When asked whether the lawsuit would derail those national-level negotiations, Coakley said, “I don’t see how that could happen.”
The lawsuit claims that Bank of America, JPMorgan Chase, Wells Fargo, Citigroup and GMAC violated Massachusetts law with "unlawful and deceptive" conduct in the foreclosure process, including unlawful foreclosures, false documentation, robo-signing, and deceptive practices related to loan modifications.
Coakley’s office is seeking “recovery for homeowners that have suffered from the damage the banks have caused,” she said.
On Dec. 2, GMAC announced it would stop purchasing new mortgage loans written by third parties in Massachusetts. GMAC will continue to lend directly to homeowners in Massachusetts. However, most of its business in the state is done through third parties such as community banks, which originate loans and sell them to GMAC.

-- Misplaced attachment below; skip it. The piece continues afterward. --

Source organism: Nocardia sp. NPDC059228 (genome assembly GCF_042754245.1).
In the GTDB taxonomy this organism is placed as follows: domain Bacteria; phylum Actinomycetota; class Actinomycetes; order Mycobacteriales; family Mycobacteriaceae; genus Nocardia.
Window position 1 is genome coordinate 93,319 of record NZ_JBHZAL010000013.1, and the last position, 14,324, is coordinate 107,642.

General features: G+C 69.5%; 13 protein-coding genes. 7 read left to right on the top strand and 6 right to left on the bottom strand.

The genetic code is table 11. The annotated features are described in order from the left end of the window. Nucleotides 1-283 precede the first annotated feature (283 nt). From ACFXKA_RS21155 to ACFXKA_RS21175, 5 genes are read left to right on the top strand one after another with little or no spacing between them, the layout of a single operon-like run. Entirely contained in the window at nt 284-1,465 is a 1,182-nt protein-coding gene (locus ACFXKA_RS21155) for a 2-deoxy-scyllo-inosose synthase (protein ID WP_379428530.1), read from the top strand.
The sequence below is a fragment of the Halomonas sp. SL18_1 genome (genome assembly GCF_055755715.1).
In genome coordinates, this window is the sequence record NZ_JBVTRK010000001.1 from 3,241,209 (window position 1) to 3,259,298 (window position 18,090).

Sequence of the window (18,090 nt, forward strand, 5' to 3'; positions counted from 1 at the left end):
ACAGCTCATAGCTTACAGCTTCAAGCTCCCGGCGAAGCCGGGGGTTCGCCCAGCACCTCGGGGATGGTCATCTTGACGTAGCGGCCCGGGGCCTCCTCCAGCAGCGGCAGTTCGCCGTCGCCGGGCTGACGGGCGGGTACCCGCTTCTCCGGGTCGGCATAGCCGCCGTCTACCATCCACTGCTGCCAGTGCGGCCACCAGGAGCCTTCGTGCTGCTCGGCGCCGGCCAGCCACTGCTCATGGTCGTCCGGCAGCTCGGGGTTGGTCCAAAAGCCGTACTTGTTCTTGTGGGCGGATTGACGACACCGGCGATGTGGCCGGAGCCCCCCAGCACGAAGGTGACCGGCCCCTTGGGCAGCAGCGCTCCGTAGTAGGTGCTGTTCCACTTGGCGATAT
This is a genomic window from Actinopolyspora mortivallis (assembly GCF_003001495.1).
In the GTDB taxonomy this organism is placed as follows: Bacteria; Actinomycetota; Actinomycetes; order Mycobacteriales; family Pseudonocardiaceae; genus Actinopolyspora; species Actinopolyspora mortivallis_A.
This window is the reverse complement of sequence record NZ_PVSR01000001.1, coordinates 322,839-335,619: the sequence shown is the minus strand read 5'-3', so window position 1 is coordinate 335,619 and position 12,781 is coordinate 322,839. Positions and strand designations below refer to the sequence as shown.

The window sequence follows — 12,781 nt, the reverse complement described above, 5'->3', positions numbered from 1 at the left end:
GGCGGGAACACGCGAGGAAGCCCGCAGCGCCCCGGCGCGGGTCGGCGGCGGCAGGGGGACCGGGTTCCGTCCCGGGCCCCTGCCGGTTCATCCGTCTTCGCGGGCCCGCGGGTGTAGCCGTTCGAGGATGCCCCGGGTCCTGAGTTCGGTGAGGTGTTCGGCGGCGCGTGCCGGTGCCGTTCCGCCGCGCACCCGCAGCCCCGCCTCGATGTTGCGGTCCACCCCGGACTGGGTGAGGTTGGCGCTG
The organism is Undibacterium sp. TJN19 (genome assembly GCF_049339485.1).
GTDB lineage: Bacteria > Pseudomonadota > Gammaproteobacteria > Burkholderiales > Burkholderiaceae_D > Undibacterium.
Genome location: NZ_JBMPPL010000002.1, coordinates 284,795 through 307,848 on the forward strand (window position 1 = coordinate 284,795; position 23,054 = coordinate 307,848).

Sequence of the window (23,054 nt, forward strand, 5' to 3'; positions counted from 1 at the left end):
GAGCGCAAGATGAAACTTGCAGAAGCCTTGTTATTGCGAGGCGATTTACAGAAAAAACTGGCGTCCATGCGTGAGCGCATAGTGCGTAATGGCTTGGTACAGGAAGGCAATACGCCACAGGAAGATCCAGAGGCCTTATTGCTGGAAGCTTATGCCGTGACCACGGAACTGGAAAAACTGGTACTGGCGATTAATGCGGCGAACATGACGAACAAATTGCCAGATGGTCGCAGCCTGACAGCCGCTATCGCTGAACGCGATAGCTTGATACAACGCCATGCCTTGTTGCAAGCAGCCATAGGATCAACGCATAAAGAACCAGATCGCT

Material from The Associated Press was used in this report.
By Phillip Martin | Thursday, December 1, 2011
Dec. 1, 2011
BOSTON — At a packed hearing on the 10th floor of Suffolk Superior Court, lawyers for Occupy Boston argued on constitutional grounds on Dec. 1 for an injunction against the City of Boston to prevent it from acting preemptively to evict the activists camped out in Dewey Square.
The city’s principal witness was fire marshal Bart Shay, who said he was “disturbed about what he saw in the camp.” He described fire hazards that included newspapers and other items stuffed between tents, cigarettes throughout the camp, flammable blue tarps, piles of clothing and the camp library.